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Masturbation in Medieval Times
The history of human masturbation extends back into prehistory. Evidence of this can be seen on Prehistoric petroglyphs and rock paintings in areas throughout the world. "A clay figurine of the 4th millennium Before Current Era [i.e., B.C.], from a temple site called Hagar Qim on the island of Malta, depicts a woman masturbating. However, in the ancient world depictions of male masturbation are far more common."(McFarland B.) For example, from the inventors of the first written Western language, the Sumerians, we find references " ... To the Mesopotamian god Enki masturbating, his ejaculation filling the Tigris River with flowing water." (McFarland B.) Until the middle ages sexual activity was generally seen as natural and a normal part of healthy human development.
The attitudes towards sex and masturbation during medieval times were determined by the Catholic Church, particularly under Pope Gregory IX in the 13th Century. The Church was the main determiner of culture and norms and values during this period. The general view of sex was that it was a "necessary evil" and existed for the primary purpose of reproduction only. Simply put, the general religious attitude was that sex had been introduced to humanity " ... By the devil" and that "Sexual feelings and urges were not fully under the control of the human will ." (Blacksmith E.)
However this view of sex during the Medieval period was in fact much more complex and there were three different approaches to sexual issues in general. One approach centered on the reproductive function of sex and ." established nature and the natural as the criterion of what was licit ... " (Brundage J. 1987) This approach viewed sexual activity, and thoughts as essentially impure and a " ... A source of shame and defilement." (Brundage J. 1987) The third view was less conservative and emphasized sexual relations as an expression of love and conjugal love. Therefore, a more realistic attitude of the medieval attitude to sex was a mixture of views composed of these three stands or views. However, the Catholic Church was a dominant social and cultural force in terms of mores, norms and values in society and the view that sexuality was an "impure" element that should be avoided therefore became the "accepted" view and was enforced by the Church authorities.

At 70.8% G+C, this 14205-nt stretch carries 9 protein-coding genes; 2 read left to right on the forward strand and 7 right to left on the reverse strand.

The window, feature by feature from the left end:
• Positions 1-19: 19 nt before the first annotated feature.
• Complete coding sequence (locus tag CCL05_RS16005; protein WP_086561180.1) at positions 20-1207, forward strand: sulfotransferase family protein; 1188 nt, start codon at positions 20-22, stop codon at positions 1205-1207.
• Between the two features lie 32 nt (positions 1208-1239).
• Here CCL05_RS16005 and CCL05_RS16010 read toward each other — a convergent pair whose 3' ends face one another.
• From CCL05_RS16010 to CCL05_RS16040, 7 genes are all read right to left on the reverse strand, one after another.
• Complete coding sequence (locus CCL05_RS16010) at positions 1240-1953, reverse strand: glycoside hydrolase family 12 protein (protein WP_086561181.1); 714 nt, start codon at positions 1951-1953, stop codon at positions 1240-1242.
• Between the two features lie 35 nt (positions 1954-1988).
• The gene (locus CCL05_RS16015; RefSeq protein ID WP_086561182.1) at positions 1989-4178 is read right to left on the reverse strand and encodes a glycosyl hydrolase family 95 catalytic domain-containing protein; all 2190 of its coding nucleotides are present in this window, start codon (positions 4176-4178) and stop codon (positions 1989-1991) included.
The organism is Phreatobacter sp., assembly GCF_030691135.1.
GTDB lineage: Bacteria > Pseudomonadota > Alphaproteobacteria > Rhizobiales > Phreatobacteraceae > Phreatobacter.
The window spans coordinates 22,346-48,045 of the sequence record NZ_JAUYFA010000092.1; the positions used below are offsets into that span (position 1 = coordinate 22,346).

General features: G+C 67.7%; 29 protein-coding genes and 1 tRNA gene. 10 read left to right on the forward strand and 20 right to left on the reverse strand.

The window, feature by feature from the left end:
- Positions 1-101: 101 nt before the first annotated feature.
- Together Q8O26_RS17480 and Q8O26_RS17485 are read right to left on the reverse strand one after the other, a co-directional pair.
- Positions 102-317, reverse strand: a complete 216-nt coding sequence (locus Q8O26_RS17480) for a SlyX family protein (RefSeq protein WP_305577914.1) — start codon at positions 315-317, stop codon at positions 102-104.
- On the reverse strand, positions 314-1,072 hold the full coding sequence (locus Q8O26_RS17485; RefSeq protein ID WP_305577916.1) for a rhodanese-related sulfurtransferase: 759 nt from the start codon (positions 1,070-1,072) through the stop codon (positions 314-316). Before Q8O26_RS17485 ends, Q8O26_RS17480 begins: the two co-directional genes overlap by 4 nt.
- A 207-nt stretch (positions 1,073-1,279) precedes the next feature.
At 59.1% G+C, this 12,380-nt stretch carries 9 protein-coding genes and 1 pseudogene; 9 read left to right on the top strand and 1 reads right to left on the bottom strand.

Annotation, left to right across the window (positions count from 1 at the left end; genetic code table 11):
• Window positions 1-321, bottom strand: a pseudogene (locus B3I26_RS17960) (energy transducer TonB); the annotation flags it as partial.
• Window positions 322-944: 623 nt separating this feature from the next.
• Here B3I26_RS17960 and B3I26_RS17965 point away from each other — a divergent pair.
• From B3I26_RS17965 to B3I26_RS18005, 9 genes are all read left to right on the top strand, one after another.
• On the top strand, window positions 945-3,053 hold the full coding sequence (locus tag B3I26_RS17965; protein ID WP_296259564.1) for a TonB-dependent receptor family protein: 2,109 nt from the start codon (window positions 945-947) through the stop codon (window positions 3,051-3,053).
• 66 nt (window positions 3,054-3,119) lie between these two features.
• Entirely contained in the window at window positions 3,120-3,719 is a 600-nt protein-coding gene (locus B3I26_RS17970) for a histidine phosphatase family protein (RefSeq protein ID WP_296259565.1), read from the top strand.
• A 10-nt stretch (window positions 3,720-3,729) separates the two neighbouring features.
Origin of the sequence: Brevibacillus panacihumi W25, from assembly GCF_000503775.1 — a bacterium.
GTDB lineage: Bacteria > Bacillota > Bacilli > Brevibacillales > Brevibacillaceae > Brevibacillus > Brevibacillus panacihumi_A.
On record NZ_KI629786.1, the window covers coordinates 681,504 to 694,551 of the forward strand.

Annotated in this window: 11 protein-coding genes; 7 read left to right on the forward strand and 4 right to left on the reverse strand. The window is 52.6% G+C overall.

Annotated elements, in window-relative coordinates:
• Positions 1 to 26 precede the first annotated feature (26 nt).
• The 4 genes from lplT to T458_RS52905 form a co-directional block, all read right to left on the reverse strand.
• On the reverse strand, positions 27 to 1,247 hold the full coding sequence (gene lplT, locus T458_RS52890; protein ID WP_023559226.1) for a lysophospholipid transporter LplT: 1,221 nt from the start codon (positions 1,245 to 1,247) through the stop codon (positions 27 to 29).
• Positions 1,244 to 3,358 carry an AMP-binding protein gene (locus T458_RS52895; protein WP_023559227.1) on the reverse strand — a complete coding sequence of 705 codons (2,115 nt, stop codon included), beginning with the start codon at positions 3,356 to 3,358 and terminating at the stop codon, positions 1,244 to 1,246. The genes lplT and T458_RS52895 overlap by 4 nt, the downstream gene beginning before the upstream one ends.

The medieval Church was very concerned with sexual issues and the way that sex related to Christian doctrine. In essence the attitude adopted by the Church to sex and particularly masturbation was strict and extremely controlled, with a complex and well -defined code of conduct. The doctrinal view was based on the conviction that "... The sexual act was to be avoided like the plague, except for the bare minimum necessary to keep the race in existence. Even when performed for this purpose it remained a regrettable necessity." (Taylor G.) Even married couple's were encourages to avoid sex as much as possible. This reaction against the pleasure associated with sex can be seen in the invention of the chemise carouse, a " ... sort of heavy nightshirt, with a suitably placed hole, through which a husband could impregnate his wife while avoiding any other contact." (Taylor G.)
In approximately the eighth century very strict rules and a system of morality were developed by the Church which was to have an influence well into the Middle Ages. These rules were contained in various "penitential books" which dealt with sexual mores and restrictions in great detail and with different penalties prescribed for various transgression of this dogmatic view of sexual activity. The code of the penitential books was based on three central propositions. The main proposition was the ideal of complete celibacy and the avoidance of sex. However, while these codes and rules harshly criticized all forms of sexual activity, one of the worst forms of sexuality that was out rightly condemned, was masturbation.